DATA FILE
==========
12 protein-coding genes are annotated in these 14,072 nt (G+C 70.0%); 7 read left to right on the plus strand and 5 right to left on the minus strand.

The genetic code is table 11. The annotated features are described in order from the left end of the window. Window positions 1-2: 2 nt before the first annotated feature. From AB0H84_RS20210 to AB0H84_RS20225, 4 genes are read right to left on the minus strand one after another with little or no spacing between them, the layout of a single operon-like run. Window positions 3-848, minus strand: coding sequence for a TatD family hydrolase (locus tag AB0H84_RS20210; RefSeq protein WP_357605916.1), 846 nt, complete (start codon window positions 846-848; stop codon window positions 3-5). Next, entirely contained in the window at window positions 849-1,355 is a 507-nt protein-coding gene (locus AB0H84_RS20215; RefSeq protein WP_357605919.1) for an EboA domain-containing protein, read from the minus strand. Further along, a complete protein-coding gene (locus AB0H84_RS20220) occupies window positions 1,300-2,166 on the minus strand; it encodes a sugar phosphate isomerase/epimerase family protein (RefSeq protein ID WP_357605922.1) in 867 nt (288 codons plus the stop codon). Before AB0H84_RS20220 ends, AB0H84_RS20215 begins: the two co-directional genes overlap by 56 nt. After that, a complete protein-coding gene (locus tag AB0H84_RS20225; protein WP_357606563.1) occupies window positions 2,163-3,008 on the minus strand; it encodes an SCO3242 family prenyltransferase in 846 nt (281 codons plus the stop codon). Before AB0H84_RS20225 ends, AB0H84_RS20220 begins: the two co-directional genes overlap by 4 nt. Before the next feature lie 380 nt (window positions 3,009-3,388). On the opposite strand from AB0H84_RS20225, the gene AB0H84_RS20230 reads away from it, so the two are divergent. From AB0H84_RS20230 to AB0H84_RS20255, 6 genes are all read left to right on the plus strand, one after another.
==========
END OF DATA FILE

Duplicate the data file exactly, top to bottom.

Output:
12 protein-coding genes are annotated in these 14,072 nt (G+C 70.0%); 7 read left to right on the plus strand and 5 right to left on the minus strand.

The genetic code is table 11. The annotated features are described in order from the left end of the window. Window positions 1-2: 2 nt before the first annotated feature. From AB0H84_RS20210 to AB0H84_RS20225, 4 genes are read right to left on the minus strand one after another with little or no spacing between them, the layout of a single operon-like run. Window positions 3-848, minus strand: coding sequence for a TatD family hydrolase (locus tag AB0H84_RS20210; RefSeq protein WP_357605916.1), 846 nt, complete (start codon window positions 846-848; stop codon window positions 3-5). Next, entirely contained in the window at window positions 849-1,355 is a 507-nt protein-coding gene (locus AB0H84_RS20215; RefSeq protein WP_357605919.1) for an EboA domain-containing protein, read from the minus strand. Further along, a complete protein-coding gene (locus AB0H84_RS20220) occupies window positions 1,300-2,166 on the minus strand; it encodes a sugar phosphate isomerase/epimerase family protein (RefSeq protein ID WP_357605922.1) in 867 nt (288 codons plus the stop codon). Before AB0H84_RS20220 ends, AB0H84_RS20215 begins: the two co-directional genes overlap by 56 nt. After that, a complete protein-coding gene (locus tag AB0H84_RS20225; protein WP_357606563.1) occupies window positions 2,163-3,008 on the minus strand; it encodes an SCO3242 family prenyltransferase in 846 nt (281 codons plus the stop codon). Before AB0H84_RS20225 ends, AB0H84_RS20220 begins: the two co-directional genes overlap by 4 nt. Before the next feature lie 380 nt (window positions 3,009-3,388). On the opposite strand from AB0H84_RS20225, the gene AB0H84_RS20230 reads away from it, so the two are divergent. From AB0H84_RS20230 to AB0H84_RS20255, 6 genes are all read left to right on the plus strand, one after another.